SOL Review US History
Lincoln’s Gettysburg Address said the United States was one nation, not a federation of independent states. That was what the Civil War was about for Lincoln: to preserve the Union as a nation of the people, by the people, and for the people.
Lincoln described the Civil War as a struggle to preserve a nation that was dedicated to the proposition that "all men are created equal" and that was ruled by a government "of the people, by the people, and for the people." Lincoln believed America was "one nation," not a collection of sovereign states. Southerners believed that states had freely joined the union and could freely leave.
Abraham Lincoln was the 16th President of the United States, serving from March 1861 until his assassination in April 1865
a "monumental act."
The Emancipation Proclamation was a presidential proclamation issued by President Abraham Lincoln on January 1, 1863.
By: Calli Walker
Lincoln believed the Civil War was fought to fulfill the promise of the Declaration of
Independence and was a "Second American Revolution." He described a different vision
for the United States from the one that had prevailed from the beginning of the Republic to the Civil War.
Four score and seven years ago our fathers brought forth, upon this
continent, a new nation, conceived in Liberty, and dedicated to the
proposition that all men are created equal. Now we are engaged in a great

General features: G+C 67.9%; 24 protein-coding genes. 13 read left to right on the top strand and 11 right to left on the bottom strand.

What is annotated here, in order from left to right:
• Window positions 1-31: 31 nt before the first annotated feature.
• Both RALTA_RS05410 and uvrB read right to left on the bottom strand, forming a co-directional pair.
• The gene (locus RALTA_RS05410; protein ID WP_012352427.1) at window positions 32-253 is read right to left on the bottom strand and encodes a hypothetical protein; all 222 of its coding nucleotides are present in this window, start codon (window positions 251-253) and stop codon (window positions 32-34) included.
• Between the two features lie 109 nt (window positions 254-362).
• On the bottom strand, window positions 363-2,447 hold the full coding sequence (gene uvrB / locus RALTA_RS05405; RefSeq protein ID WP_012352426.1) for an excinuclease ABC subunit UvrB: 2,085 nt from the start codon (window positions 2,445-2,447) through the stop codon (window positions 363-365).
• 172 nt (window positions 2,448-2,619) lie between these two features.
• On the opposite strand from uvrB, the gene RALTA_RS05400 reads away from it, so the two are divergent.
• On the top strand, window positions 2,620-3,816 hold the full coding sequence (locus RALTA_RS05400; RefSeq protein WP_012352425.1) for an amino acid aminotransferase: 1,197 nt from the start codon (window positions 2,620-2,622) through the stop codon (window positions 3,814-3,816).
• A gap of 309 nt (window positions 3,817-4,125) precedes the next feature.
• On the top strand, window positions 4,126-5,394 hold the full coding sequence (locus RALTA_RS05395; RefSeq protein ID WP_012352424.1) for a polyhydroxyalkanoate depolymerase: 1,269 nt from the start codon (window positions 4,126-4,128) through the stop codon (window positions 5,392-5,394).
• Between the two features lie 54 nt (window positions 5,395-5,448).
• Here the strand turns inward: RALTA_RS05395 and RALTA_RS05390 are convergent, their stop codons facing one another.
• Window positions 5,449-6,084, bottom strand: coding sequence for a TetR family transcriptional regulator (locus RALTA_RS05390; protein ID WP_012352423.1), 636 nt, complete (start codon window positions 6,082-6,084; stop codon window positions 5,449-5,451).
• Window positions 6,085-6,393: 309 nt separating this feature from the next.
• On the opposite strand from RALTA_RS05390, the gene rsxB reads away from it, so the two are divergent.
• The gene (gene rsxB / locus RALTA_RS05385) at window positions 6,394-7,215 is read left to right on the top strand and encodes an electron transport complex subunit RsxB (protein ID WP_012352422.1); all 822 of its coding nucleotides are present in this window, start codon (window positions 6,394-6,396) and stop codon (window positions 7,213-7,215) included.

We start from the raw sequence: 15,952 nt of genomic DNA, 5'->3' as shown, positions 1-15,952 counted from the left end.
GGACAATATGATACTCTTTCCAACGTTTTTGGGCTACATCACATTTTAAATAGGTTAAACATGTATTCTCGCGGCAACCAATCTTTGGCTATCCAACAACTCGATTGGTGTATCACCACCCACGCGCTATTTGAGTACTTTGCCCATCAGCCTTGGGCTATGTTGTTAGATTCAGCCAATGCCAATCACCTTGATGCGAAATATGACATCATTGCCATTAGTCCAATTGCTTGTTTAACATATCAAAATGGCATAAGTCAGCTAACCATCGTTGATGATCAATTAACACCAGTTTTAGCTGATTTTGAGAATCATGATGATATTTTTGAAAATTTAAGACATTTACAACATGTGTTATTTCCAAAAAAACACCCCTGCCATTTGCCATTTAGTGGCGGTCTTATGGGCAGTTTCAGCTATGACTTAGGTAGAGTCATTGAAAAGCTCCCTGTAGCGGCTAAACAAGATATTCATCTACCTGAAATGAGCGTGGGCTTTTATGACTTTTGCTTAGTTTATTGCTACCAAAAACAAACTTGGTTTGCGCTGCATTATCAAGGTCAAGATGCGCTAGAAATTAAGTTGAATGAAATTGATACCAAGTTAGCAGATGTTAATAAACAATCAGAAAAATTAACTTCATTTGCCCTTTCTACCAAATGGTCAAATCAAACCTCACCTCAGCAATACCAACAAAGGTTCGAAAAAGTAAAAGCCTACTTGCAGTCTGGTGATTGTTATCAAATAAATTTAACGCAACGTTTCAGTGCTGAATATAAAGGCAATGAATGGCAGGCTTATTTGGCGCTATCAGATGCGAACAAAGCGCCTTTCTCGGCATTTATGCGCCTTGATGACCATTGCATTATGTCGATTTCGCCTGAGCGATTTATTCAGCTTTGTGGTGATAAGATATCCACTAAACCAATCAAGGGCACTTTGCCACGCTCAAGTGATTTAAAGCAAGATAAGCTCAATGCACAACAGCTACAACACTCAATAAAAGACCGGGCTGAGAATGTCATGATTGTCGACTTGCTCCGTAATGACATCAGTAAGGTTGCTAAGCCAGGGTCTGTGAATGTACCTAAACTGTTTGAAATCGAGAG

civil war, testing whether that nation, or any nation so conceived, and so
dedicated, can long endure. We are met here on a great battlefield of that
war. We have come to dedicate a portion of it as a final resting place for
those who here gave their lives that that nation might live. It is altogether
fitting and proper that we should do this. But in a larger sense we can not dedicate - we can not consecrate - we can not hallow this ground. The brave men, living and dead, who struggled, here, have consecrated it far above our poor power to add or
detract. The world will little note, nor long remember, what we say here,
but can never forget what they did here. It is for us, the living, rather to be
dedicated here to the unfinished work which they have, thus far, so nobly
carried on. It is rather for us to be here dedicated to the great task
remaining before us - that from these honored dead we take increased
devotion to that cause for which they here gave the last full measure of
devotion - that we here highly resolve that these dead shall not have died
in vain; that this nation shall have a new birth of freedom; and that this
government of the people, by the people, for the people, shall not perish
from the earth.